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On the road again -- pressing inland along highway 41 between the coast and the San Joaquin Valley, I slow down -- near where James Dean drove his Porsche into eternal youth -- to get a glance at his memorial. A little further on there is an expansive sweep of brown hills rolling off into the hazy distance. There are certain pleasures in driving through open country. It reminds me that cities make up only a small part of everything. These fertile valleys feed most of the western states. There are roadside stands selling fruit just as there have been for a century.
It's been a few years since Fresno called and I am grateful to have a connection in the capital of the other California -- the one that grows the food. One of my gigs is at Barnes & Noble. I have a good time but the real treat is that I get to keep the big poster announcing my talk. My little house is becoming an collage of memorabilia from life on the road.
Got to the museum to see an exhibit on the life of local writer William Saroyan. The displays are extensive and artful, including the immigrant's trunk his father brought over from Armenia. The climate in Fresno is similar to the dry steppes at the juncture of Turkey, Iran, and the former Soviet Union that is the long-contested homeland of the Armenians. The central valley was profoundly shaped by events half a world away. From 1893 through 1918, the Turks carried out the epic massacres which set off the Armenian Diaspora, particularly to America. The exhibits show the harrowed faces of those who escaped the killings. Suddenly, Fresno became the hub of Armenians outside the Middle East.
The most poignant areas in the exhibit depict growing up in the Armenian community. He worked as a newsboy and was proud to have a prime corner to sell papers and the Saturday Evening Post. Rights to good corners only went to the boys who could hawk the most papers. One central case holds the old typewriter the young phenomenon used to write his early stories, like The Daring Young Man on the Flying Trapeze which made his reputation. Posters for movies like The Time of Your Life with James Cagney, reveal the Hollywood perspective on his novels. Saroyan was so angry that the studio reneged on a promise to let him direct The Human Comedy with Mickey Rooney that he refused to attend the ceremony to receive his Oscar for the screenplay.
It took some ingenuity to track down the house where Saroyan grew up. It's in a part of town that has clearly faded. My local contacts thought all the places he had lived had been torn down. This was the one survivor. The current owner came out as I was taking a picture and talked about all the people who visit. She thought the groups of professors from Japan were particularly nice. She told me to sit near the historical marker so she could take my picture. Even though Saroyan later lived in Paris and New York, his best stories are all set in Fresno.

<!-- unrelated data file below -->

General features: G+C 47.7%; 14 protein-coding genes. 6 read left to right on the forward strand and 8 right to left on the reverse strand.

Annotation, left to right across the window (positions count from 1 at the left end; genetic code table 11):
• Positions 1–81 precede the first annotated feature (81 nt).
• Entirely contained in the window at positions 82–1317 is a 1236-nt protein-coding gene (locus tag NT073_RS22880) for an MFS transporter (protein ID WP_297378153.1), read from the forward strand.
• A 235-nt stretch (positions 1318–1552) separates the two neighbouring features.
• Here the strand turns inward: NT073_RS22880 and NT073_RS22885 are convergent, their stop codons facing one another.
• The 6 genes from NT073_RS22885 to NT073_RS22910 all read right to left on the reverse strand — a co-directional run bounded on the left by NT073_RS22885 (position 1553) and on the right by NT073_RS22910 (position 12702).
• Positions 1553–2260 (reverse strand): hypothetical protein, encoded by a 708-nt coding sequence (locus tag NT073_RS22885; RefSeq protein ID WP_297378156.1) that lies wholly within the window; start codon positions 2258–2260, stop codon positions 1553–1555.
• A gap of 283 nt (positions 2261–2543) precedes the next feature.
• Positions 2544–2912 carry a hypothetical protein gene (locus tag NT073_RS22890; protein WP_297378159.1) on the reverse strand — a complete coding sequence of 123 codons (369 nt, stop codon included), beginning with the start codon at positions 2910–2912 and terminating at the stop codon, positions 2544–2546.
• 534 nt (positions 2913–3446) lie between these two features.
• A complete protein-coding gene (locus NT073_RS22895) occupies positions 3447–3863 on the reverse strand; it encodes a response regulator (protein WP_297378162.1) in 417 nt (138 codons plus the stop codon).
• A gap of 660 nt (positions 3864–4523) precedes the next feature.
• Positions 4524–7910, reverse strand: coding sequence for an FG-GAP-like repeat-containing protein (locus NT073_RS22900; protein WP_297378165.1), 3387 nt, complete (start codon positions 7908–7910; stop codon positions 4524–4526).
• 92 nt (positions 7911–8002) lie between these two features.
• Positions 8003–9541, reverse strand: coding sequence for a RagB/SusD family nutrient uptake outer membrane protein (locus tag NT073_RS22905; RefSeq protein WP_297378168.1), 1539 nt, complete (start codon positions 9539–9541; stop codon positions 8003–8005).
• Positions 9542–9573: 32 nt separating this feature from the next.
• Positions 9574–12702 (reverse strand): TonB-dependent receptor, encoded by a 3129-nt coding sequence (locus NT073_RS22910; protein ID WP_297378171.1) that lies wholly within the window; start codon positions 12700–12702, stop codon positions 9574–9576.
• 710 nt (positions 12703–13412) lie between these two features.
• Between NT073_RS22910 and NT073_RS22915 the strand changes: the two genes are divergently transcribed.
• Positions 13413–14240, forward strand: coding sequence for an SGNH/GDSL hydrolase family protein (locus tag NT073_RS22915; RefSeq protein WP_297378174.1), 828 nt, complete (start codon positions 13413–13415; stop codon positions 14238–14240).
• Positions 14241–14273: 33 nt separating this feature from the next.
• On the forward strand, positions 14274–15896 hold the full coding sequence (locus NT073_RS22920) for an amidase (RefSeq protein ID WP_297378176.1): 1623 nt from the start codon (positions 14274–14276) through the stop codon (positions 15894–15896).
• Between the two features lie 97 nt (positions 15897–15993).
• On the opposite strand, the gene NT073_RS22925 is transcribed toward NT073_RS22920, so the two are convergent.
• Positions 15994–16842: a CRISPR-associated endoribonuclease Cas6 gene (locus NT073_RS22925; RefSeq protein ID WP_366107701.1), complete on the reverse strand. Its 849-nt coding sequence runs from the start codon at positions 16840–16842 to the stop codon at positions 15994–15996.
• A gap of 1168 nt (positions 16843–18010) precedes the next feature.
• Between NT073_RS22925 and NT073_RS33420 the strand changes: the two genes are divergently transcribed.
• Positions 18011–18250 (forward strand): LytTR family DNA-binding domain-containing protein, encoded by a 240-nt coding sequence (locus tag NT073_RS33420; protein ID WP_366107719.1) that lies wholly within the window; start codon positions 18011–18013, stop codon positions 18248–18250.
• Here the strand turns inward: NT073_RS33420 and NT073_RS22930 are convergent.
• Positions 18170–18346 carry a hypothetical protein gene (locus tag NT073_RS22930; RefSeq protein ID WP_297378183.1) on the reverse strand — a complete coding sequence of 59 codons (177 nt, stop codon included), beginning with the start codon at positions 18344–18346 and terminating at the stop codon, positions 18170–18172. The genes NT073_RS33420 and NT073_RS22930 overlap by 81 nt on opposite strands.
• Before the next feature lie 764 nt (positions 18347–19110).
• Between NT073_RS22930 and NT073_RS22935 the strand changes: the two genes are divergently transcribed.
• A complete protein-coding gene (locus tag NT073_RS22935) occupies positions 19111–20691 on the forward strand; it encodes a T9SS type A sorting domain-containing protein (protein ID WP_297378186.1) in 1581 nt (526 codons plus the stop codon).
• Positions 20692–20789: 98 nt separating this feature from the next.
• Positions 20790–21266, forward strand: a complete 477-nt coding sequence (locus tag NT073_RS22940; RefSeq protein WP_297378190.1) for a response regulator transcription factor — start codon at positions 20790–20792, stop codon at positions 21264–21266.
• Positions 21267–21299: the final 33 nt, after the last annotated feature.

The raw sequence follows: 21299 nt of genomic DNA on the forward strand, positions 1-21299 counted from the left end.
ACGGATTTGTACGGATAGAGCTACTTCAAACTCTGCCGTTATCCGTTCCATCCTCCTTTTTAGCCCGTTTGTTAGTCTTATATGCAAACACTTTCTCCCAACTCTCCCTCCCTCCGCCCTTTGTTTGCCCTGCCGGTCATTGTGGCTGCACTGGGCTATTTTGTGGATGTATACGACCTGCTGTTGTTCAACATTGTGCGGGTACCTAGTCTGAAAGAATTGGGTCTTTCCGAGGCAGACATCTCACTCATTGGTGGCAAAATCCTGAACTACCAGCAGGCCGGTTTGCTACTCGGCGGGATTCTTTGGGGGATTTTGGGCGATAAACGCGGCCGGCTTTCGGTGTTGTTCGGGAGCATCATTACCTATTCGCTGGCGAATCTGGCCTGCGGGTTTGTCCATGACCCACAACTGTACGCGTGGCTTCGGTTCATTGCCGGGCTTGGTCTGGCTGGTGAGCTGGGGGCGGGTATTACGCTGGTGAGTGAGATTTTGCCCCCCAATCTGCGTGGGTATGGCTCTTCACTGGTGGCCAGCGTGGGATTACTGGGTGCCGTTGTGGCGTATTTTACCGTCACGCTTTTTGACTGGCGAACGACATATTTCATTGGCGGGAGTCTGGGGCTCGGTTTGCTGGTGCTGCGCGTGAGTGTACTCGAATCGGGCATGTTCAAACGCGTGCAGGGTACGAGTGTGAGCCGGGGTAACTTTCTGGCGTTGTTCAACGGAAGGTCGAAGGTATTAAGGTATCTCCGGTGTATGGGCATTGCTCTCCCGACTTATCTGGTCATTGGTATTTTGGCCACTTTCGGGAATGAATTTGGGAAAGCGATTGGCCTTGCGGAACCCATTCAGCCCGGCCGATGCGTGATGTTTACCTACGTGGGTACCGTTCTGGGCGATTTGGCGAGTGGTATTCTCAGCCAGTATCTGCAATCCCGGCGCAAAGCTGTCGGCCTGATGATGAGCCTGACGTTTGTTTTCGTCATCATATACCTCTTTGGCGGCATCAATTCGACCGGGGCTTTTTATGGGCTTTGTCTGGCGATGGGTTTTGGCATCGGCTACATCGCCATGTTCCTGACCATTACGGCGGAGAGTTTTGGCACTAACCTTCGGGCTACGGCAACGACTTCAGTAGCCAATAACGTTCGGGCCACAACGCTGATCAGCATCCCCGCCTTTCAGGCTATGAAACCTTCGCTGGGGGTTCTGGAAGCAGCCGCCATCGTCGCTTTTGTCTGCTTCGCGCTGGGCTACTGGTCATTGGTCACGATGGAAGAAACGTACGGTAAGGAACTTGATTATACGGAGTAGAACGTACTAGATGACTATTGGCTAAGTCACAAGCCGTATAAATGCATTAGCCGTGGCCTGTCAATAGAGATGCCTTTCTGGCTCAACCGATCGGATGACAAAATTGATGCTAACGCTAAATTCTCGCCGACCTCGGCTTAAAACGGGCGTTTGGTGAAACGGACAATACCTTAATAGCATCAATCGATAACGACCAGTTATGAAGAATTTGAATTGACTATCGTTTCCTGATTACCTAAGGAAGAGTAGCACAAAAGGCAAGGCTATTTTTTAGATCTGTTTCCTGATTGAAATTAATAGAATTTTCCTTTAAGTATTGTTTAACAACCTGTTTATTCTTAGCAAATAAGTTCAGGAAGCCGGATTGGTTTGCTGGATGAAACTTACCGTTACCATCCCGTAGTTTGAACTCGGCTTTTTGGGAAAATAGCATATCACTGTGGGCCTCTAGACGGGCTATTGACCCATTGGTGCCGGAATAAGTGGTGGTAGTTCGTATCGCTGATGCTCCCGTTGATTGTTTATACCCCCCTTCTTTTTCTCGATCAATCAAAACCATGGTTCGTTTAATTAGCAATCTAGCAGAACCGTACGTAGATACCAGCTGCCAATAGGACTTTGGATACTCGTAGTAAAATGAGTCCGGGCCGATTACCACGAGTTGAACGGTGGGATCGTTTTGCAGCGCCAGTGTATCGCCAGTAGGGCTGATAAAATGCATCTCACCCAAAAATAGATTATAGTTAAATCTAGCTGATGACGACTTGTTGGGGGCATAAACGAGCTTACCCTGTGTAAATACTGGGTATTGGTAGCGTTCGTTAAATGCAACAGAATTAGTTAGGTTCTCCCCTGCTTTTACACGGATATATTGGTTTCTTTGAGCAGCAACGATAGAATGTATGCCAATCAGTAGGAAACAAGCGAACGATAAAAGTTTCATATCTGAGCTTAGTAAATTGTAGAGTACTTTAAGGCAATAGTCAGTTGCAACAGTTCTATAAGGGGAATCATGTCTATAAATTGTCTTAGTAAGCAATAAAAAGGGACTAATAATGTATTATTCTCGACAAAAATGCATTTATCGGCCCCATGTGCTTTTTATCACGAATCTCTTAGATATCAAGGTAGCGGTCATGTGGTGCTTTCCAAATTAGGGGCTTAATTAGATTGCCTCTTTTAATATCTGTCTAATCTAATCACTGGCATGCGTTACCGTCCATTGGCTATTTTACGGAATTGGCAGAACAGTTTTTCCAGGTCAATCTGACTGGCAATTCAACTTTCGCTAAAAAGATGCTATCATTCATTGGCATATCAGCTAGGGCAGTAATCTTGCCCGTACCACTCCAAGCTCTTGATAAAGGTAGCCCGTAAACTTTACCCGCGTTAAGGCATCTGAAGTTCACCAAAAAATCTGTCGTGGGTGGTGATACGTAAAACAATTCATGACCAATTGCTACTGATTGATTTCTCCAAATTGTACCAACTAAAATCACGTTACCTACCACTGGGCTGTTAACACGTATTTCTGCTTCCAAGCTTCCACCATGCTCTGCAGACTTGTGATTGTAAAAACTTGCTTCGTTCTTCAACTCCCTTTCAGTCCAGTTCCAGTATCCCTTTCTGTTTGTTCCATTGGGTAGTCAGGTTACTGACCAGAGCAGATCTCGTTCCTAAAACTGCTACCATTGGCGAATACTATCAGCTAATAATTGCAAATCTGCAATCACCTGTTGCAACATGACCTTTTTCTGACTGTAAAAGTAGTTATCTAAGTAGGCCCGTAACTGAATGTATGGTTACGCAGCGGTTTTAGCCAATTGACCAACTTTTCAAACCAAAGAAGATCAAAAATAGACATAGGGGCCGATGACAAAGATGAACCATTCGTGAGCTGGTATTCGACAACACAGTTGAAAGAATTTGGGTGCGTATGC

The other noted Fresno writer is very much alive. Philip Levine is a much honored poet who taught forever at Fresno State and turned down offers from top eastern universities because he wanted to stay in a real place. Said his poetry did better in a town with fewer pretensions. He has been featured at the Santa Barbara Poetry Festival so I have been able to hear his vivid depictions of working people.
Fresno is a city with a idiosyncratic mood. The hot fertile central valley has been a source of abundance for so long that various periods of architectural history melt into an esoteric pastiche. Stately late Victorian relics evoke turn-of-the-century affluence amidst solid craftsman-style bungalows from the twenties. The whole town could be a county seat in a prosperous part of Iowa.
An old canal winds through some fading neighborhoods. The channel is some dozen feet across -- high with fast-running water -- making its way to fields across town. Built before the houses, this swift liquid snake darts past humble and fine abodes with equal vitality. Along the sides, ivy grows down into the water and trees dip their branches for a cool bath. At night, lights bouncing off the ripples look like a festival in Spain.
Driving home the long way -- down the length of the valley -- the wind blows dust swirls across the highway. These tiny twisters do not take me to the Land of OZ. They do remind me of the dust storms that choked the midwest in the thirties and drove thousands of families to California hoping for better lives. Some of those families now own much of this precious land and can drive through these modest dust flurries in air-conditioned cars. In my wee pseudo-Jeep, I have to turn off the air-conditioning to get up the big hill. Still, I am grateful to have its cooling wheezes when visiting the country of the grapes and the raisins.